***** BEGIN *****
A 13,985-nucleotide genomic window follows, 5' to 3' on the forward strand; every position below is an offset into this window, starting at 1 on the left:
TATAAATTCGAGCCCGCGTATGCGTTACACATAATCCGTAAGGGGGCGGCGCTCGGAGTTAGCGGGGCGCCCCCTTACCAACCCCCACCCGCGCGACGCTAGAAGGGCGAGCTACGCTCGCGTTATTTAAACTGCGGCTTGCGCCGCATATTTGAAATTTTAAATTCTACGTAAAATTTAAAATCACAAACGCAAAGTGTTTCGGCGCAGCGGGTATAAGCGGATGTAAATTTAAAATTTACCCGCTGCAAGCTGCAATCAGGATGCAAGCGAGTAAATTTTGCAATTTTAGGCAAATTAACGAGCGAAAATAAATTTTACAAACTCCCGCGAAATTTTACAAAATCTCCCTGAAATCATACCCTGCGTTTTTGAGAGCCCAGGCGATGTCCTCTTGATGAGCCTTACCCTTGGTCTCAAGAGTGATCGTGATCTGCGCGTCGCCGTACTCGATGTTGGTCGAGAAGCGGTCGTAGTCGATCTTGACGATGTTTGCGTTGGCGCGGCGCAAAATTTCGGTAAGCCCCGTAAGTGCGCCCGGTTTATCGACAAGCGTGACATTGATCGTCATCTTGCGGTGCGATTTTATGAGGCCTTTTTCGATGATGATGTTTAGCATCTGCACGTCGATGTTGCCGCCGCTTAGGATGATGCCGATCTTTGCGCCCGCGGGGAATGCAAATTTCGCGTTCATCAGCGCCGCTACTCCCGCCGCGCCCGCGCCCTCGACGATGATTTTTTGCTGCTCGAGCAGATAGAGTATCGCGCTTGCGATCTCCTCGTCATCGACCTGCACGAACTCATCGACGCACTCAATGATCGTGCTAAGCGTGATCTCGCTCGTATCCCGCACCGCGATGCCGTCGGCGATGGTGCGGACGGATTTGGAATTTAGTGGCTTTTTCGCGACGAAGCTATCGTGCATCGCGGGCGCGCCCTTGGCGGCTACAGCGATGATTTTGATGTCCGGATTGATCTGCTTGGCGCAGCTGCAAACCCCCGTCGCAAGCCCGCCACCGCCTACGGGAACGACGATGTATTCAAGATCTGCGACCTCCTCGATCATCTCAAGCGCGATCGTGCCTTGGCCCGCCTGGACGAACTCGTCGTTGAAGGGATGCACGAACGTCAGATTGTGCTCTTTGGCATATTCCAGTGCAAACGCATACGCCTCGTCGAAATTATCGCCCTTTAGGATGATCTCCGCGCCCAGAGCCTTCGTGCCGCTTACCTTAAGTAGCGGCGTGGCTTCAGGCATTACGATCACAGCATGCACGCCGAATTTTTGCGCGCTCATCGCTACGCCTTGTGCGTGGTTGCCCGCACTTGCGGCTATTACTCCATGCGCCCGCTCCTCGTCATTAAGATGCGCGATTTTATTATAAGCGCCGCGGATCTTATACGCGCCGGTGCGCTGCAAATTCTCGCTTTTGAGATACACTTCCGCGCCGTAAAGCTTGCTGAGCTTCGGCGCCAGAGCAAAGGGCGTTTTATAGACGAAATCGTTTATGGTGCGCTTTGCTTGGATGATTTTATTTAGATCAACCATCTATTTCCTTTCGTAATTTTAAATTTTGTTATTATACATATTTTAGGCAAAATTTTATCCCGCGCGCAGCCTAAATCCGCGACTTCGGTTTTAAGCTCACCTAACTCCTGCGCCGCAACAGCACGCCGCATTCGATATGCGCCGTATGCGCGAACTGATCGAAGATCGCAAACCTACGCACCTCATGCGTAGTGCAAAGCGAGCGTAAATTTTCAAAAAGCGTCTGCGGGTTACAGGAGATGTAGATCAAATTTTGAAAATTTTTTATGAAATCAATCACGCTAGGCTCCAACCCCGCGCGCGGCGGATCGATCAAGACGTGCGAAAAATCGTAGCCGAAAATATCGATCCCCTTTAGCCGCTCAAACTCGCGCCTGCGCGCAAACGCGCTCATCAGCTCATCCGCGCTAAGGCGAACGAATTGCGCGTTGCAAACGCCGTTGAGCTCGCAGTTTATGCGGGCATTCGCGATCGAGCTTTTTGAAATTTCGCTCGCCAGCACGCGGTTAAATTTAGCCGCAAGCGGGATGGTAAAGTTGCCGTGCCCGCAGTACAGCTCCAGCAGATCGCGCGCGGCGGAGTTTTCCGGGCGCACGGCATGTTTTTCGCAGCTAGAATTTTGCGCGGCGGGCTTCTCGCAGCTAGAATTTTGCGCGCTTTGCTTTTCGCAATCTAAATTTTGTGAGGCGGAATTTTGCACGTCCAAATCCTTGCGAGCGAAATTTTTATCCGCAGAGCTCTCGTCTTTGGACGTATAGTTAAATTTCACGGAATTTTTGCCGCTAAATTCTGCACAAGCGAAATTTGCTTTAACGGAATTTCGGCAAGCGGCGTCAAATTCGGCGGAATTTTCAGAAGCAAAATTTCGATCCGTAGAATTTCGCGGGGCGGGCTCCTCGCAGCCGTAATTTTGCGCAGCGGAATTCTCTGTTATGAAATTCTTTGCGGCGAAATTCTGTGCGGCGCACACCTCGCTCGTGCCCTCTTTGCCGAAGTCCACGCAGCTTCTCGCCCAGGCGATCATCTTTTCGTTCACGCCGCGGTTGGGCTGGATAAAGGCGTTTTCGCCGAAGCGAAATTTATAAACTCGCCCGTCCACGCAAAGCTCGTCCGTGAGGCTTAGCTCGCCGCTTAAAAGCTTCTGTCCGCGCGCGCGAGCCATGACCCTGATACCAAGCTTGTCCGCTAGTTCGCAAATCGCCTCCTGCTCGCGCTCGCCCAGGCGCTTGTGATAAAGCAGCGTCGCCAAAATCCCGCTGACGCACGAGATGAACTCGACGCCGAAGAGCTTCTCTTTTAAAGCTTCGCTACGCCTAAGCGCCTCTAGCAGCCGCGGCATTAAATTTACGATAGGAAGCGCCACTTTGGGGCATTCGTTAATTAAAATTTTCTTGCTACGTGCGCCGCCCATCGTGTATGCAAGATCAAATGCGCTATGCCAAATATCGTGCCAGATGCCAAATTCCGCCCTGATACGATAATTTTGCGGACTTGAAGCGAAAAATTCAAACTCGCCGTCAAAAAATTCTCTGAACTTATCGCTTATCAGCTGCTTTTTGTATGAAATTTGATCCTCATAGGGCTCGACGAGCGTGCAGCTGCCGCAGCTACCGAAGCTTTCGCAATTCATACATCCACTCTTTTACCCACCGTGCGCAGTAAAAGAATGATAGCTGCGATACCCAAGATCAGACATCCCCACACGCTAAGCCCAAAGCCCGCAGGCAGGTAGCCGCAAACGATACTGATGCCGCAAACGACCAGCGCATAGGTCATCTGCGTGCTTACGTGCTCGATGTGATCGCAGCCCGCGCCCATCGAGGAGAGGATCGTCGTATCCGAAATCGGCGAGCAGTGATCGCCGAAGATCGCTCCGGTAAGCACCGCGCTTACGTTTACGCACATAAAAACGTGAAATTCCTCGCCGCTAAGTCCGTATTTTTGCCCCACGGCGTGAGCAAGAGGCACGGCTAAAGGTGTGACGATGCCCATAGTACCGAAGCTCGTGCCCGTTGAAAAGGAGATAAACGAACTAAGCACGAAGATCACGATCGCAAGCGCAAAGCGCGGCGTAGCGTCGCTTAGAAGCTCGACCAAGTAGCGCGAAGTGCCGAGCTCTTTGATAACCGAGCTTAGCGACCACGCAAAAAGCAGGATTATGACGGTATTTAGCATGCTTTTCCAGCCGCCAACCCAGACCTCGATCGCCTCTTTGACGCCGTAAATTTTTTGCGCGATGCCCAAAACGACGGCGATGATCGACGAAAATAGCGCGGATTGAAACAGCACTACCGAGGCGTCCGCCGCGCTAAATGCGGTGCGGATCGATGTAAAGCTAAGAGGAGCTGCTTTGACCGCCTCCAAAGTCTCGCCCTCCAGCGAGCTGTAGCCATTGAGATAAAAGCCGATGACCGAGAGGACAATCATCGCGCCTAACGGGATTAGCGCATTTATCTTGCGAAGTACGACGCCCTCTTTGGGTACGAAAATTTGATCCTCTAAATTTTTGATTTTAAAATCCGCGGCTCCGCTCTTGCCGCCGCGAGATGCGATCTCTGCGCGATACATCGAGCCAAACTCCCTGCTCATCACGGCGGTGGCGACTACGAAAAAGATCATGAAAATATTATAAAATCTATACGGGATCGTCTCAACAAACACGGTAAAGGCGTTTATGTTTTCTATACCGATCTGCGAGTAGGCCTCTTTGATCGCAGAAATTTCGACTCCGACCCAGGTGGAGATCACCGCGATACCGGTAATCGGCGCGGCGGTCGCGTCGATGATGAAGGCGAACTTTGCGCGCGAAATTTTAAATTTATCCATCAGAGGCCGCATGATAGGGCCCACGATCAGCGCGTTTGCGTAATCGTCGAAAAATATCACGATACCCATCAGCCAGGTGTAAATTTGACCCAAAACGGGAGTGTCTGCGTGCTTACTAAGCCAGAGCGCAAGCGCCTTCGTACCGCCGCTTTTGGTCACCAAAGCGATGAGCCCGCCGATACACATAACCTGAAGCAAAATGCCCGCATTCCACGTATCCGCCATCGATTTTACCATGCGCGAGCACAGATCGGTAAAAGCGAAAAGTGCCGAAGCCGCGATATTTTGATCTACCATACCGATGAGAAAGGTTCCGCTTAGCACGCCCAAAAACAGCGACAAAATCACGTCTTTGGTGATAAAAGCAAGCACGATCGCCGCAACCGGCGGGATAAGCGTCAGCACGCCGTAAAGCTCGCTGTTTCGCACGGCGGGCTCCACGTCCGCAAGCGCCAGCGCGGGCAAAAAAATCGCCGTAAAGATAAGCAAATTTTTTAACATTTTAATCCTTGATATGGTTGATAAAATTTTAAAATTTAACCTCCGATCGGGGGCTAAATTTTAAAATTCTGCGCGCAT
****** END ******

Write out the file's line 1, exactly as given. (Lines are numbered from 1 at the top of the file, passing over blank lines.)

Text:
A 13,985-nucleotide genomic window follows, 5' to 3' on the forward strand; every position below is an offset into this window, starting at 1 on the left: